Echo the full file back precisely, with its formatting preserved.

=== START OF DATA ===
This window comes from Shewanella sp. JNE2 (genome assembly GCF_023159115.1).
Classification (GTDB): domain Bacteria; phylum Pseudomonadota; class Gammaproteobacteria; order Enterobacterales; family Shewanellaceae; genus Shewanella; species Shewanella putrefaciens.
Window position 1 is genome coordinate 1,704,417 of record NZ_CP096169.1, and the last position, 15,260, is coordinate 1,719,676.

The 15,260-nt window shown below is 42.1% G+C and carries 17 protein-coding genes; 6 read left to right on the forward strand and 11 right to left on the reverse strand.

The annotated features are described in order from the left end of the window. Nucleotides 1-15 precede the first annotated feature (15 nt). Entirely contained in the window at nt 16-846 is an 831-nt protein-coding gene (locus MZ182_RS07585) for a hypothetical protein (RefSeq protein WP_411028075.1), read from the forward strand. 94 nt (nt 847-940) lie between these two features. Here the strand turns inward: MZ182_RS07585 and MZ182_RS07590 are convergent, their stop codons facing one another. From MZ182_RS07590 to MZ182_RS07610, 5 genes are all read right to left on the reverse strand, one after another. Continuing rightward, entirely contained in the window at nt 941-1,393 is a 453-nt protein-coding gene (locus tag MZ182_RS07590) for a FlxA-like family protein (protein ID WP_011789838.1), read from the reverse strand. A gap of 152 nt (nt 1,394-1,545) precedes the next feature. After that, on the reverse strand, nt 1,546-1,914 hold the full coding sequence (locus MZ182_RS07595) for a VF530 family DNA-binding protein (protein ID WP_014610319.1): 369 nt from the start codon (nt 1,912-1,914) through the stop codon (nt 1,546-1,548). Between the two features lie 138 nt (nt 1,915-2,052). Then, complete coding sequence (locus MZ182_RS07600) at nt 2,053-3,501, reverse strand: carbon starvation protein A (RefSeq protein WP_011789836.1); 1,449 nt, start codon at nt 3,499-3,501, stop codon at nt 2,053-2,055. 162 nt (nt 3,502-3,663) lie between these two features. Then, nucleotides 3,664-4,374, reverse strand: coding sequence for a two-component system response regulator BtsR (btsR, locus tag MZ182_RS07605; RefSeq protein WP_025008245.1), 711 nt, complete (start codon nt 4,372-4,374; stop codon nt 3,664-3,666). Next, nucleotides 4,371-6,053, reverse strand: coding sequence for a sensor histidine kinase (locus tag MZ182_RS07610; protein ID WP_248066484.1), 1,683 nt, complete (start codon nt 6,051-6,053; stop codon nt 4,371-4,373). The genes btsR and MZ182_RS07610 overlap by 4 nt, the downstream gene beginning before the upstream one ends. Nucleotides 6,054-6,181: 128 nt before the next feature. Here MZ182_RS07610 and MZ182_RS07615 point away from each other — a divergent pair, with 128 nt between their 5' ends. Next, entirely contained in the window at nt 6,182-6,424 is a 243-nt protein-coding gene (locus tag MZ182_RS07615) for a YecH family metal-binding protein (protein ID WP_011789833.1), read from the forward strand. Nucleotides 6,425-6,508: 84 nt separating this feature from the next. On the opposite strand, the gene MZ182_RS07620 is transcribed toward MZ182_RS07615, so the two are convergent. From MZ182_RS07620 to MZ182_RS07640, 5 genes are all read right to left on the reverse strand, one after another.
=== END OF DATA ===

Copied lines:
This window comes from Shewanella sp. JNE2 (genome assembly GCF_023159115.1).
Classification (GTDB): domain Bacteria; phylum Pseudomonadota; class Gammaproteobacteria; order Enterobacterales; family Shewanellaceae; genus Shewanella; species Shewanella putrefaciens.
Window position 1 is genome coordinate 1,704,417 of record NZ_CP096169.1, and the last position, 15,260, is coordinate 1,719,676.

The 15,260-nt window shown below is 42.1% G+C and carries 17 protein-coding genes; 6 read left to right on the forward strand and 11 right to left on the reverse strand.

The annotated features are described in order from the left end of the window. Nucleotides 1-15 precede the first annotated feature (15 nt). Entirely contained in the window at nt 16-846 is an 831-nt protein-coding gene (locus MZ182_RS07585) for a hypothetical protein (RefSeq protein WP_411028075.1), read from the forward strand. 94 nt (nt 847-940) lie between these two features. Here the strand turns inward: MZ182_RS07585 and MZ182_RS07590 are convergent, their stop codons facing one another. From MZ182_RS07590 to MZ182_RS07610, 5 genes are all read right to left on the reverse strand, one after another. Continuing rightward, entirely contained in the window at nt 941-1,393 is a 453-nt protein-coding gene (locus tag MZ182_RS07590) for a FlxA-like family protein (protein ID WP_011789838.1), read from the reverse strand. A gap of 152 nt (nt 1,394-1,545) precedes the next feature. After that, on the reverse strand, nt 1,546-1,914 hold the full coding sequence (locus MZ182_RS07595) for a VF530 family DNA-binding protein (protein ID WP_014610319.1): 369 nt from the start codon (nt 1,912-1,914) through the stop codon (nt 1,546-1,548). Between the two features lie 138 nt (nt 1,915-2,052). Then, complete coding sequence (locus MZ182_RS07600) at nt 2,053-3,501, reverse strand: carbon starvation protein A (RefSeq protein WP_011789836.1); 1,449 nt, start codon at nt 3,499-3,501, stop codon at nt 2,053-2,055. 162 nt (nt 3,502-3,663) lie between these two features. Then, nucleotides 3,664-4,374, reverse strand: coding sequence for a two-component system response regulator BtsR (btsR, locus tag MZ182_RS07605; RefSeq protein WP_025008245.1), 711 nt, complete (start codon nt 4,372-4,374; stop codon nt 3,664-3,666). Next, nucleotides 4,371-6,053, reverse strand: coding sequence for a sensor histidine kinase (locus tag MZ182_RS07610; protein ID WP_248066484.1), 1,683 nt, complete (start codon nt 6,051-6,053; stop codon nt 4,371-4,373). The genes btsR and MZ182_RS07610 overlap by 4 nt, the downstream gene beginning before the upstream one ends. Nucleotides 6,054-6,181: 128 nt before the next feature. Here MZ182_RS07610 and MZ182_RS07615 point away from each other — a divergent pair, with 128 nt between their 5' ends. Next, entirely contained in the window at nt 6,182-6,424 is a 243-nt protein-coding gene (locus tag MZ182_RS07615) for a YecH family metal-binding protein (protein ID WP_011789833.1), read from the forward strand. Nucleotides 6,425-6,508: 84 nt separating this feature from the next. On the opposite strand, the gene MZ182_RS07620 is transcribed toward MZ182_RS07615, so the two are convergent. From MZ182_RS07620 to MZ182_RS07640, 5 genes are all read right to left on the reverse strand, one after another.